Constitutional Analysis of Research Ethics Review Laws: The United States and Beyond

by Chung-Lin Chen

16 Colum. Sci. & Tech. L. Rev. 248 (Published May 17, 2015)

Abstract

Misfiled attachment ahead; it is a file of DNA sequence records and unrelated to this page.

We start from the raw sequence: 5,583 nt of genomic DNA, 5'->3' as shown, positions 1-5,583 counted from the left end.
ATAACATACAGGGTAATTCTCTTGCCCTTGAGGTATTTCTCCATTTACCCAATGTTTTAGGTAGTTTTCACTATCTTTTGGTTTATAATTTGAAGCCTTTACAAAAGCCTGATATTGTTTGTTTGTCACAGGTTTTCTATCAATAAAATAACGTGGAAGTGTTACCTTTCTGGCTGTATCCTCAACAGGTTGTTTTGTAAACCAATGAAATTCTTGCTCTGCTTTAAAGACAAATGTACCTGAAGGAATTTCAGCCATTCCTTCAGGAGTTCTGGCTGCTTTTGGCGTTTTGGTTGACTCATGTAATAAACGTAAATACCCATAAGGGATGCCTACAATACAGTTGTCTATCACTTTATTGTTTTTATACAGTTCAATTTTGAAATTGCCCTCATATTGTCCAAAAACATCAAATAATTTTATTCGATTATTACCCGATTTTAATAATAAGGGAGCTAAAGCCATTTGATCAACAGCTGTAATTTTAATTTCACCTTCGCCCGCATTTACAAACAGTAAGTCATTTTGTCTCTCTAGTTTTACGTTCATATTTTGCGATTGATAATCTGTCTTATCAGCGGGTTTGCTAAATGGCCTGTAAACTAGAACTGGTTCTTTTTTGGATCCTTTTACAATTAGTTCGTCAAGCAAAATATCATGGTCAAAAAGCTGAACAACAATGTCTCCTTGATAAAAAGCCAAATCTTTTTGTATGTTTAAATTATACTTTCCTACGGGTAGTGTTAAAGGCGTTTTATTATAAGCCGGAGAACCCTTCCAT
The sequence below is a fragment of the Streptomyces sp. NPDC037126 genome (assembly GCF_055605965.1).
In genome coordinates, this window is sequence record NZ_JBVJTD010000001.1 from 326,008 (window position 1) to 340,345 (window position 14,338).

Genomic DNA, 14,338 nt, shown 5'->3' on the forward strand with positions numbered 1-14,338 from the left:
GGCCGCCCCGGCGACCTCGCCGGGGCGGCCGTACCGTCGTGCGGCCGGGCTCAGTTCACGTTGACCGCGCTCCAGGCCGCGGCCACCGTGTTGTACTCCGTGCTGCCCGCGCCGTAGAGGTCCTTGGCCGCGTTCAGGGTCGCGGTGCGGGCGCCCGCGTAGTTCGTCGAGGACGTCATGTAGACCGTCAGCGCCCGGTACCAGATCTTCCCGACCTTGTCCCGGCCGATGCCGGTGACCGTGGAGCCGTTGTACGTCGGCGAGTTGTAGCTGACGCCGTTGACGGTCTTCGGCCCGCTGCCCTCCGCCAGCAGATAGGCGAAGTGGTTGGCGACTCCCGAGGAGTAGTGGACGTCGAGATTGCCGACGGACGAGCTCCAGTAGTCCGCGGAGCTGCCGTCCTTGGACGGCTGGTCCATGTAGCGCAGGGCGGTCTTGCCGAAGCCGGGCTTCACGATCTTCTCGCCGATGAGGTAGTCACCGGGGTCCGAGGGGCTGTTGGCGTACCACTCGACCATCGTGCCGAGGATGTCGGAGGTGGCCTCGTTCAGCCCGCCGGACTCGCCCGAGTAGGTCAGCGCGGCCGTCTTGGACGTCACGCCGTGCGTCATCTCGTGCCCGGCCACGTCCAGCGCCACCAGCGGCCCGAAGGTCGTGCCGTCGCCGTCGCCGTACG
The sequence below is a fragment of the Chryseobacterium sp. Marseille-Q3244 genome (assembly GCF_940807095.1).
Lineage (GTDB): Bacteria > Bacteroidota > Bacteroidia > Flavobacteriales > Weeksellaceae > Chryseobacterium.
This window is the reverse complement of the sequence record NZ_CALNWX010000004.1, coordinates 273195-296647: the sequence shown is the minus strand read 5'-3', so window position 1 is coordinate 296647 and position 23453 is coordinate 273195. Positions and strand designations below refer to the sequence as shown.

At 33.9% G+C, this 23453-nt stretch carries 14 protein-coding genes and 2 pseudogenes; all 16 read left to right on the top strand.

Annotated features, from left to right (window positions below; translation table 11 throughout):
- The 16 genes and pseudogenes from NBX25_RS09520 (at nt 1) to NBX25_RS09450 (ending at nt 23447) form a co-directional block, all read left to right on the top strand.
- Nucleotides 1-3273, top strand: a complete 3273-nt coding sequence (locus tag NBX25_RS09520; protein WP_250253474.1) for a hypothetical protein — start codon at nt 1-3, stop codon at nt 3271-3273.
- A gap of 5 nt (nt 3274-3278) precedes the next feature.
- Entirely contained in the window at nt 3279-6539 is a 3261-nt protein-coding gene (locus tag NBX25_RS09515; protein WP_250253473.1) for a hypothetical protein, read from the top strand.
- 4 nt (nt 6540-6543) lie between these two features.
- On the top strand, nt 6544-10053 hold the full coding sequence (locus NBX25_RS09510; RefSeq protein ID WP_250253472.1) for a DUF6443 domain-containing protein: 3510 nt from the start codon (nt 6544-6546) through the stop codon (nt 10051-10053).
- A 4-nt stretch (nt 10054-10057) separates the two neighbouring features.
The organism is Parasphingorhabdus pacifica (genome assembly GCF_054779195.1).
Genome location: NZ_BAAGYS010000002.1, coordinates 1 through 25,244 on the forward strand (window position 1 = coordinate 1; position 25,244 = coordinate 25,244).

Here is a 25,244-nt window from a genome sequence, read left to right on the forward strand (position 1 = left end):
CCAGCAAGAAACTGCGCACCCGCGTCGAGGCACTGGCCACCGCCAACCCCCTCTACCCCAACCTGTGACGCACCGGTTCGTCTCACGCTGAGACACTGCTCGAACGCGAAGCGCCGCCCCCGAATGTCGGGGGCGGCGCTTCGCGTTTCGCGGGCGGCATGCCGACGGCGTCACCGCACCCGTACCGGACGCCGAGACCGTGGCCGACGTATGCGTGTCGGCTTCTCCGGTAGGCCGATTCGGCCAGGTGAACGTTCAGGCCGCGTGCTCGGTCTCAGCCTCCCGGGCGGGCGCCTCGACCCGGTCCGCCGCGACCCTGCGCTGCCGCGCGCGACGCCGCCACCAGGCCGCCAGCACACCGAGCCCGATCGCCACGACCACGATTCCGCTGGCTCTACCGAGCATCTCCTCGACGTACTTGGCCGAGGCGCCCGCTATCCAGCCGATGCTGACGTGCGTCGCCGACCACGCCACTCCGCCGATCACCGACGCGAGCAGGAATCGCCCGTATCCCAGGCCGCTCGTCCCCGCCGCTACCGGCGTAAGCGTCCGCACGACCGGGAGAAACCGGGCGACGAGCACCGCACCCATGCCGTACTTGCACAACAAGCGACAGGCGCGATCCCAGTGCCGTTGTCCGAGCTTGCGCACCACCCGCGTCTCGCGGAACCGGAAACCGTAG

The ethics review mechanism has long been accepted as a safeguard for the rights and welfare of human research participants. However, where the ethics review requirement is compelled by law, the constitutional concern of free research arises. To respond to this constitutional concern, this Article argues that the authority of research ethics committees should be cautiously designed to tailor to the protection of participants and avoid undue intervention in research content. The current federal regulation vests overly broad discretion to institutional review boards (IRBs) and constitutes a content-based prior restraint. This Article therefore urges a reform to achieve appropriate constraint of IRB review power, which would render the regulation constitutional and legitimize expanding the IRB requirement to encompass equal application regardless of funding source.

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